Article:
Even after this revival, Osborn’s ministry continued and exerted striking influence in Newport and beyond. Osborn’s women’s group, in fact, took the lead in the appointment of Edwards’ student, Samuel Hopkins, to the pastorate of their church in 1770. (This happened behind the scenes. Only men in the church could vote. But the ladies in Sarah’s charge persuaded their husbands of Hopkins’ merits over much initial skepticism.)

Hopkins and Osborn grew close. Hopkins assumed primary leadership of most of Osborn’s meetings. But as he did, he consulted her and other women for help (most significantly Susanna Anthony, a close friend of Osborn and supporter of Hopkins’ ministry). Hopkins persuaded many women to oppose the slave trade—no mean feat in a seaport town that found this trade extremely lucrative. He pushed Edwards’ “New Divinity,” divisively, in town. (Ezra Stiles served the Second Church till 1776, gently opposing Hopkins’ views.) And when Sarah and Susanna (known as “Susa”) passed away, he published their memoirs, canonizing them for later evangelicals.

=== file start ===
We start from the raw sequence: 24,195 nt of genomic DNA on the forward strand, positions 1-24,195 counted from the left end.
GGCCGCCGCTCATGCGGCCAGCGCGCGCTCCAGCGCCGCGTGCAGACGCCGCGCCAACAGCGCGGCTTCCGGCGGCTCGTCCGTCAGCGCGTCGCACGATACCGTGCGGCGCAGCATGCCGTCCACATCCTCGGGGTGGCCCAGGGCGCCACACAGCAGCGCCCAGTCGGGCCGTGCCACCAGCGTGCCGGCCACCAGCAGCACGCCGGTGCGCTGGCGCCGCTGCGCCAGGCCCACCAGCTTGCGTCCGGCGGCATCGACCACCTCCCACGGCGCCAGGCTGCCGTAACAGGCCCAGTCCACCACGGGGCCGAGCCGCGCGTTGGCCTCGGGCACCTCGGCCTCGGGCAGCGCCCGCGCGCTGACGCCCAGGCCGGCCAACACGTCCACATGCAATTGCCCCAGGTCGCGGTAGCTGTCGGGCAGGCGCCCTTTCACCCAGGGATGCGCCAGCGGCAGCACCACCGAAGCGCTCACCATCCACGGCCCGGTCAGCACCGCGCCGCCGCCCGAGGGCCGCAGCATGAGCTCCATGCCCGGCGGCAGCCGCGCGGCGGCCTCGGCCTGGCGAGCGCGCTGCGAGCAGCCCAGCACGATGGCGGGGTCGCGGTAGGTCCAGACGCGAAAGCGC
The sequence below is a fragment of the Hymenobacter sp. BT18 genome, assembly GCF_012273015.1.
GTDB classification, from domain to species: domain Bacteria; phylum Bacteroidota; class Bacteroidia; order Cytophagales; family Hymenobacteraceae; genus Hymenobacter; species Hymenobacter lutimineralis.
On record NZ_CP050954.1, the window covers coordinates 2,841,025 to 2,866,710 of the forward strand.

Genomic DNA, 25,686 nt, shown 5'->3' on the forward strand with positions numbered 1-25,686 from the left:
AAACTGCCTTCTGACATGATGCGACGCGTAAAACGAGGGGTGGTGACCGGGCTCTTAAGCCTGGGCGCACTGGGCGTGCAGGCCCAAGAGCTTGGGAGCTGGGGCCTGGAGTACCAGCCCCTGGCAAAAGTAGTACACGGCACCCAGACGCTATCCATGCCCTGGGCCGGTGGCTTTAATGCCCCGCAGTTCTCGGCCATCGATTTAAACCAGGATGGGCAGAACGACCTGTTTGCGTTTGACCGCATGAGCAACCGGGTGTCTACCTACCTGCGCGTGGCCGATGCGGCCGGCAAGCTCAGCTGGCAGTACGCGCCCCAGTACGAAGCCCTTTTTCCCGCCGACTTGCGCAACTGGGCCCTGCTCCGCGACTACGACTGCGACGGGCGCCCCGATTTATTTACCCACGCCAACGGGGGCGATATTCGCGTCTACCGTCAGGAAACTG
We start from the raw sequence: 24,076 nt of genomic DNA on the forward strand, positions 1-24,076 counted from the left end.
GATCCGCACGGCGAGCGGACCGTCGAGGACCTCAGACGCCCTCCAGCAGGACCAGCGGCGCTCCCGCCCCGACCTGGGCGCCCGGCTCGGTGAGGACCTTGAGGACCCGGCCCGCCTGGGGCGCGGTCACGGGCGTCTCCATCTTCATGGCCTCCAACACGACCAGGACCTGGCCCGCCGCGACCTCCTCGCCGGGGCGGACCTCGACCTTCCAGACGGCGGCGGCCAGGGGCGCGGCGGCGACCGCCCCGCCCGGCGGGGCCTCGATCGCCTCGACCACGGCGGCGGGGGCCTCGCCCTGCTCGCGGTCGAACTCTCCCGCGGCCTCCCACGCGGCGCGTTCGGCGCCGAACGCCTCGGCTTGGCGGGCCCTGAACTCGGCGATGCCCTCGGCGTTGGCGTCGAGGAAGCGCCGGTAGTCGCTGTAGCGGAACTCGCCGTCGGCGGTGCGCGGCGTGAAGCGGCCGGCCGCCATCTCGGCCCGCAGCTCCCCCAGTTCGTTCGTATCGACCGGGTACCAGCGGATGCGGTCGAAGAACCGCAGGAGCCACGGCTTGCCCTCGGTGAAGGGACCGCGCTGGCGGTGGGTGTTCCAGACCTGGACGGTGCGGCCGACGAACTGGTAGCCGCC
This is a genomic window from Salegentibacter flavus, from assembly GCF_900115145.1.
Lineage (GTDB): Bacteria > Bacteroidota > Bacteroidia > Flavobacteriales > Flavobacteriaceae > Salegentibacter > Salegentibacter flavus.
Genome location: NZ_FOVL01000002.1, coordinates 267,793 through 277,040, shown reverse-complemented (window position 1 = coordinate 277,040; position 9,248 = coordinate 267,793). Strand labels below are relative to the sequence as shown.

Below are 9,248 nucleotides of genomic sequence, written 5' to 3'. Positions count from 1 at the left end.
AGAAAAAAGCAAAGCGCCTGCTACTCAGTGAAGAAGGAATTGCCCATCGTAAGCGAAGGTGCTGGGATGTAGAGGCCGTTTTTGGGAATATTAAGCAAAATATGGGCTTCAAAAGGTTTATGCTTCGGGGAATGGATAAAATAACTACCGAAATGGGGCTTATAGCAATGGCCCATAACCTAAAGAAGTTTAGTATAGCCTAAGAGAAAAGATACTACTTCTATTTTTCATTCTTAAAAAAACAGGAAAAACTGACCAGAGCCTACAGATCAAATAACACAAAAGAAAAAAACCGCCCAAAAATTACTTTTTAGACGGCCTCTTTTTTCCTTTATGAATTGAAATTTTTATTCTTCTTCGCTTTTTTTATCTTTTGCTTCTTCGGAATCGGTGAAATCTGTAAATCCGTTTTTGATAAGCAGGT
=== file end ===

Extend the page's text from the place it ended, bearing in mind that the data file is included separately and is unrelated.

The present volume includes the full text of Osborn’s memoir, more than 20 of her letters, and parts of her diary. Brekus has transcribed most of these manuscripts herself, but has also used material from two older works: Samuel Hopkins, Memoirs of the Life of Mrs. Sarah Osborn (1799), from which Brekus has taken extracts from Osborn’s diaries; and Elizabeth West Hopkins, ed., Familiar Letters, Written by Mrs. Sarah Osborn and Miss Susanna Anthony (1807), from which Brekus has taken correspondence.

Anyone interested in women in the history of Christianity, Edwards’ vast importance in the lives of lay people, or eighteenth-century history will cherish this collection.

Sweeney’s Booknotes: John Erskine and Enlightened Evangelicalism